Most adults have a bird’s eye view of pornography and the youth. I would like to give a new perspective; the teenage eye. What draws many of us to porn is curiosity. We would like to know what all the fuss is about. The first erotic picture, video or story hits one’s senses like freight train. Then as one eases into it, it becomes exhilarating and enthralling. Then once the building urge is satisfied either by masturbation or actual sex, the view initially clouded by wants clears up. Slowly one’s head comes tumbling back down to earth from cloud nine. Reality hits like a brick on the head. One is left surprised and horrified by their own actions.
It is a very demeaning habit young people find hard to break. It lowers ones sense of self-worth as one is dogged by unforgiving conscience. To make matters worse, for those who do not relieve their sexual tension, it remains pent up in them. All these thoughts in the minds of young people, barely 18 years old. It is so very wrong.
Mr. President, I have a few ideas that might cause upheaval but I would like to point out that even the bible encourages firmness when dealing with young ones. It will not kill us. It might actually save us.
One. Age restrictions on social media. No one below age 21 should have access to social media and all actively running accounts should be immediately deactivated until one is of age. Verification can be done by ID number.
The mobile messenger known as `2go’ should be banned in Kenya because it has portals through which homosexuality is greatly encouraged.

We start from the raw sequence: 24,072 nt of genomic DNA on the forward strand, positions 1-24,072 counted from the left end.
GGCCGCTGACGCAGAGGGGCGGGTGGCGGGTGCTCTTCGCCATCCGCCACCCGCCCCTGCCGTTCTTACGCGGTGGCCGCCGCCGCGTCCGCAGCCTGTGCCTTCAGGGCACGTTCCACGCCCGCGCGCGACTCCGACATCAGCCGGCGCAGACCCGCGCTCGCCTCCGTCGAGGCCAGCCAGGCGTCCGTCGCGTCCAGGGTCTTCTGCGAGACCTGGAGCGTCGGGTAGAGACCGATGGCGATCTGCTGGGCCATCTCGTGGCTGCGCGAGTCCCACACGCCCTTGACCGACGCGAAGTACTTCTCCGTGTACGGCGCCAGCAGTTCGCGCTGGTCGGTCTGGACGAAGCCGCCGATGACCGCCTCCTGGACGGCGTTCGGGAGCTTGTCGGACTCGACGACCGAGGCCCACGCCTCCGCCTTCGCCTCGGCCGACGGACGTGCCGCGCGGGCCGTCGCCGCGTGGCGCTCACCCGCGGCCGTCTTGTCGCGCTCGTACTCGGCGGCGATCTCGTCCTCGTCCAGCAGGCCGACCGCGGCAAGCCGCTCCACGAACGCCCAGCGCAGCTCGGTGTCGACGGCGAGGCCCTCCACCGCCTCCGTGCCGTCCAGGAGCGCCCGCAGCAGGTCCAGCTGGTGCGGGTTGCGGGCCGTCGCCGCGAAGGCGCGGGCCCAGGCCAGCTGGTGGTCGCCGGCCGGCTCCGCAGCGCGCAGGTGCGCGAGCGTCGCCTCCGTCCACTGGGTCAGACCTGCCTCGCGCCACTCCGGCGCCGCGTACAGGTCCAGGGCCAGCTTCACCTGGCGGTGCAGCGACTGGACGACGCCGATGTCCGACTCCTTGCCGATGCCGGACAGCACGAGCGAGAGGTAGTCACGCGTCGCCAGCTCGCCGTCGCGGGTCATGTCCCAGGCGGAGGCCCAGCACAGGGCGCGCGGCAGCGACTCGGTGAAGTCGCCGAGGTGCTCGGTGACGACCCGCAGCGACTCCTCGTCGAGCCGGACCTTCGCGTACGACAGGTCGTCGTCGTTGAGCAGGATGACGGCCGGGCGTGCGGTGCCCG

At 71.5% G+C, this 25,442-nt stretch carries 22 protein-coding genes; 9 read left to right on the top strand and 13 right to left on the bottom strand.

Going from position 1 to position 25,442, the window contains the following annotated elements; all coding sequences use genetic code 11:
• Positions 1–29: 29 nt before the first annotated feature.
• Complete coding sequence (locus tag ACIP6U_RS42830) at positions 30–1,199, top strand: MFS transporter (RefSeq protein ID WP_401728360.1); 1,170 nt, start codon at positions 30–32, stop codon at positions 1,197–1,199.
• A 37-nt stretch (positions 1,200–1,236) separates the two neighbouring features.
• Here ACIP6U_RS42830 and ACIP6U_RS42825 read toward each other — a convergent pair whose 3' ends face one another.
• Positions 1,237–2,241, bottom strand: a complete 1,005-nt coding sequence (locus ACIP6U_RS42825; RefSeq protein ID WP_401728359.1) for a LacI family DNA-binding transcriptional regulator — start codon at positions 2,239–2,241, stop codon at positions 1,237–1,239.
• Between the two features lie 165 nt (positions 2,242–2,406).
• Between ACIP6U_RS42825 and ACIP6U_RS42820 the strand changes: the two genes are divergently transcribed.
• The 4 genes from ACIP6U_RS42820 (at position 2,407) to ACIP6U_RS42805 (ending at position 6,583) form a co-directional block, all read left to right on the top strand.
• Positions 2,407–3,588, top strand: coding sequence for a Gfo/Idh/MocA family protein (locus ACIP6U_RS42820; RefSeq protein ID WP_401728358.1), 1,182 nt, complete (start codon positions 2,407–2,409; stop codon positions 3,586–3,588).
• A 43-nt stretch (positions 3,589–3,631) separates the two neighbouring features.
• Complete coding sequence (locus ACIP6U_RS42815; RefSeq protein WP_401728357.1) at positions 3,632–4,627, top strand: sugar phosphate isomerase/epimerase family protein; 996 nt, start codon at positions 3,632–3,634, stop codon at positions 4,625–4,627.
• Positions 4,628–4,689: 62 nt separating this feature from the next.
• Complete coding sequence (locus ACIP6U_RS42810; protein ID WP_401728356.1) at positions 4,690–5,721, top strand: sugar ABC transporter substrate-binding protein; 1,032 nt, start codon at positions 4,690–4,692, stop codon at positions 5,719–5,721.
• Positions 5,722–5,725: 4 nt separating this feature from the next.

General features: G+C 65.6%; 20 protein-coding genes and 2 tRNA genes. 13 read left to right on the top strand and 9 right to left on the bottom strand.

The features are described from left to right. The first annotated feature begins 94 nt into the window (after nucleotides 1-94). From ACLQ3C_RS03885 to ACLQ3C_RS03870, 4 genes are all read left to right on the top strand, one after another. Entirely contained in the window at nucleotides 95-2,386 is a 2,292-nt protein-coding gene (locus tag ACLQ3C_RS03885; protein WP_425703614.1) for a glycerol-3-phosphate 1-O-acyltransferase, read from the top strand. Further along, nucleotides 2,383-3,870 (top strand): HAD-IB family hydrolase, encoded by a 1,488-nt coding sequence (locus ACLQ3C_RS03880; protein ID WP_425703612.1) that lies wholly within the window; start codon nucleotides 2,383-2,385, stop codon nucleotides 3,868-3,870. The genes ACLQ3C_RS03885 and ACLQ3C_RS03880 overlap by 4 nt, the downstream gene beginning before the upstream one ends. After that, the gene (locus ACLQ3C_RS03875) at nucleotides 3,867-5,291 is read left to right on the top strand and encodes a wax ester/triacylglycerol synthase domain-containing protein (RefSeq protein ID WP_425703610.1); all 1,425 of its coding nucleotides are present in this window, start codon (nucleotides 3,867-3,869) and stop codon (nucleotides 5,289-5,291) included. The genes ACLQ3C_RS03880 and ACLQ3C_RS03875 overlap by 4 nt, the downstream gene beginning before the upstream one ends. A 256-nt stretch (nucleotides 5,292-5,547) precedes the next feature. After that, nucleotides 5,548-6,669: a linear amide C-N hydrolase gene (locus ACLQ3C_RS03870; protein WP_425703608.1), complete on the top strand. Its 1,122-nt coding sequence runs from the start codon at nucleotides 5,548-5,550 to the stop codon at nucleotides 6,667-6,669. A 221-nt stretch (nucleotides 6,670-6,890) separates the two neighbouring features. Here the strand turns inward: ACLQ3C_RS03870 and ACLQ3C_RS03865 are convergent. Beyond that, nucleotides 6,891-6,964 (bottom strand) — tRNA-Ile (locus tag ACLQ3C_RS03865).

Parents should be able to enforce parental settings on their children’s handsets. As a matter of fact, it should be mandatory. These settings should prevent a child from viewing child unfriendly content.
I would very much like these rules to permeate into every family such that the times children are allowed to use devices are time-tabled. Hopefully, no child will be allowed to access the internet or better yet, no child will be allowed to have a phone past 9:00 pm. It will encourage us to sleep early or engage our minds in some other way.
The solution I have in mind are all very sketchy, but they ideally focus on thoroughly probing and monitoring young people and as they use various devices. Sure it will make us uncomfortable when adults keep poking their noses in our business, but the overall result will be positive.
Digital learning has proven itself useful and a credible force for propelling Kenya toward vision 2030. Many are now losing the ‘third world country mentality’ and are willing to embrace modern technology. It is undoubtedly rewarding. However, I strongly maintain that for digital learning and digitization as a whole to be truly fruitful, then its disadvantage (which area national hazard) have to be addressed.